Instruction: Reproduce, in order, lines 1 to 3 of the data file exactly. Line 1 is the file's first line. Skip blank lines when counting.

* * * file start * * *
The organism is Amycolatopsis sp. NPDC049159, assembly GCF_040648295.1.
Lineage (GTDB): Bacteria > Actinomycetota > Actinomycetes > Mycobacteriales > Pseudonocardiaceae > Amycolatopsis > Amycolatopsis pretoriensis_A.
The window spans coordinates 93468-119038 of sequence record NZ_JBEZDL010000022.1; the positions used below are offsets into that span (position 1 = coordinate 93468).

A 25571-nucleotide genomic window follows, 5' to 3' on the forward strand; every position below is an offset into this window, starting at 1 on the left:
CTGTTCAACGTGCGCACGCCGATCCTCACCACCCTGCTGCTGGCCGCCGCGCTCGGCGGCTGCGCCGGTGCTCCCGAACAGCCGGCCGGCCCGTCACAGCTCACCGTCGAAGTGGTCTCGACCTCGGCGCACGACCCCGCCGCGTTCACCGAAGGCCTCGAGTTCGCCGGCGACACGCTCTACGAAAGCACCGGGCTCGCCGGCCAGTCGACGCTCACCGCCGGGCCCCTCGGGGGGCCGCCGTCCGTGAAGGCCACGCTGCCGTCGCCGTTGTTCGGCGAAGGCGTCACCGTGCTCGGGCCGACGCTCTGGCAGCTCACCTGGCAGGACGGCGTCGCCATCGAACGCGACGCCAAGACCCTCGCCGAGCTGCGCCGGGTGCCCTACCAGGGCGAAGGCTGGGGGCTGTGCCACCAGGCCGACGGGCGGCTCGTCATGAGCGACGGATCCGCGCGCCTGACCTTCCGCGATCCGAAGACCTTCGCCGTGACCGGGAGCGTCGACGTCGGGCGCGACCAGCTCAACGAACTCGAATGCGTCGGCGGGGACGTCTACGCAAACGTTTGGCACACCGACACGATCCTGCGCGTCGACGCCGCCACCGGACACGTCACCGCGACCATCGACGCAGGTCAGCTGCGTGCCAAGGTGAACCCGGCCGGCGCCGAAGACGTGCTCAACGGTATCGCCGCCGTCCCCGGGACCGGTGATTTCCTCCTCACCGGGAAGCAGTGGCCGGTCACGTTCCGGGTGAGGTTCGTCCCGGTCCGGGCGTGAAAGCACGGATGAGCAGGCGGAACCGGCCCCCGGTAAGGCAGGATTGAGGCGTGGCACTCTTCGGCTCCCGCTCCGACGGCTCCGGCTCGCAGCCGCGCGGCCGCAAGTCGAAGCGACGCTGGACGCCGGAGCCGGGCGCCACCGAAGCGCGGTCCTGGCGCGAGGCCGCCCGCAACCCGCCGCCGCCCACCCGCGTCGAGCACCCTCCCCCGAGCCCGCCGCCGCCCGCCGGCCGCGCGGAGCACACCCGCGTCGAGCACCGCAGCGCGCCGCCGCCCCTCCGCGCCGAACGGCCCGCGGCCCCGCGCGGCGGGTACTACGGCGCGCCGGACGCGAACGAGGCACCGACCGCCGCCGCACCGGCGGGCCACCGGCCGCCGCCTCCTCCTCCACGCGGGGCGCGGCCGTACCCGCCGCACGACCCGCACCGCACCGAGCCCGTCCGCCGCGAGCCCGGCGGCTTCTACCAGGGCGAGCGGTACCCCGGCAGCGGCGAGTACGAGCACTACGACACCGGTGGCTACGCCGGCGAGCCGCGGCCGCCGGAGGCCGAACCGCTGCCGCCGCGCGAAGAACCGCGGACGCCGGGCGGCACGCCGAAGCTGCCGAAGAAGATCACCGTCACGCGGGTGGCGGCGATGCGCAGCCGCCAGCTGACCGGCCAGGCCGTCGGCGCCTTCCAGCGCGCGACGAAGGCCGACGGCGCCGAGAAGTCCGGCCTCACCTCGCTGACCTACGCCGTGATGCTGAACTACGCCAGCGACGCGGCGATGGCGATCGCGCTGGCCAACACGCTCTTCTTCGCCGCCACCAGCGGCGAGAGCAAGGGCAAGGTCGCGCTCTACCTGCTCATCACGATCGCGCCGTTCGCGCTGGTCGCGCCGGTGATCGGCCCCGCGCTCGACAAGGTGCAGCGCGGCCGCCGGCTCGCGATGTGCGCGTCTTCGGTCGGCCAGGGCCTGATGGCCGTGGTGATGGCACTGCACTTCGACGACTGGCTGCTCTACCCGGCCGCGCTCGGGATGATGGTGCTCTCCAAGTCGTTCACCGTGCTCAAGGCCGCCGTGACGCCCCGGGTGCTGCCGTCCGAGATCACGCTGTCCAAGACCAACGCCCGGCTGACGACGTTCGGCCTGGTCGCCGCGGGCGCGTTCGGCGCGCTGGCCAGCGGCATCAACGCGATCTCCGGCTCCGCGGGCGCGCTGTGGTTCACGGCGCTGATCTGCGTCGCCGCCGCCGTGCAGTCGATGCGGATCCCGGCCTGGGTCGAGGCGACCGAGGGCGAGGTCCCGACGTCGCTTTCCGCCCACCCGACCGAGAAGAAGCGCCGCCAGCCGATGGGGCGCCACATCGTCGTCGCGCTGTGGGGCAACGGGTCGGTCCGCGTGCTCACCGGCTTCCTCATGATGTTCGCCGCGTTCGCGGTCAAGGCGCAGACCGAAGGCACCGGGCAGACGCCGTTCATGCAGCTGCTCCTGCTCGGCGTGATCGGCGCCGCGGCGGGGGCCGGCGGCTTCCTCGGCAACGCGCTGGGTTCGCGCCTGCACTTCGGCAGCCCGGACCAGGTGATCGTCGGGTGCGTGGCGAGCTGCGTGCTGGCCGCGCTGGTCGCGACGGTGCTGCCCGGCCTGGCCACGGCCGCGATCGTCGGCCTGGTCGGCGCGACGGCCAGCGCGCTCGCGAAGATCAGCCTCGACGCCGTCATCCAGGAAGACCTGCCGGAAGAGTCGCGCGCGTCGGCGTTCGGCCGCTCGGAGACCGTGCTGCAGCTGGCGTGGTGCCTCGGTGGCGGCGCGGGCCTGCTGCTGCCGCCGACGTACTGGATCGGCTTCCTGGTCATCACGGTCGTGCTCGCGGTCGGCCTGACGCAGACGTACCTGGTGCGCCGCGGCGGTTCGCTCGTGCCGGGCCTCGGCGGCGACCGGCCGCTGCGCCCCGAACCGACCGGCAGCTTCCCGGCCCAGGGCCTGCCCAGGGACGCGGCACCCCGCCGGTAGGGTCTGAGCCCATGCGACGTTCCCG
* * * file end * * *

The organism is Amycolatopsis sp. NPDC049159, assembly GCF_040648295.1.
Lineage (GTDB): Bacteria > Actinomycetota > Actinomycetes > Mycobacteriales > Pseudonocardiaceae > Amycolatopsis > Amycolatopsis pretoriensis_A.
The window spans coordinates 93468-119038 of sequence record NZ_JBEZDL010000022.1; the positions used below are offsets into that span (position 1 = coordinate 93468).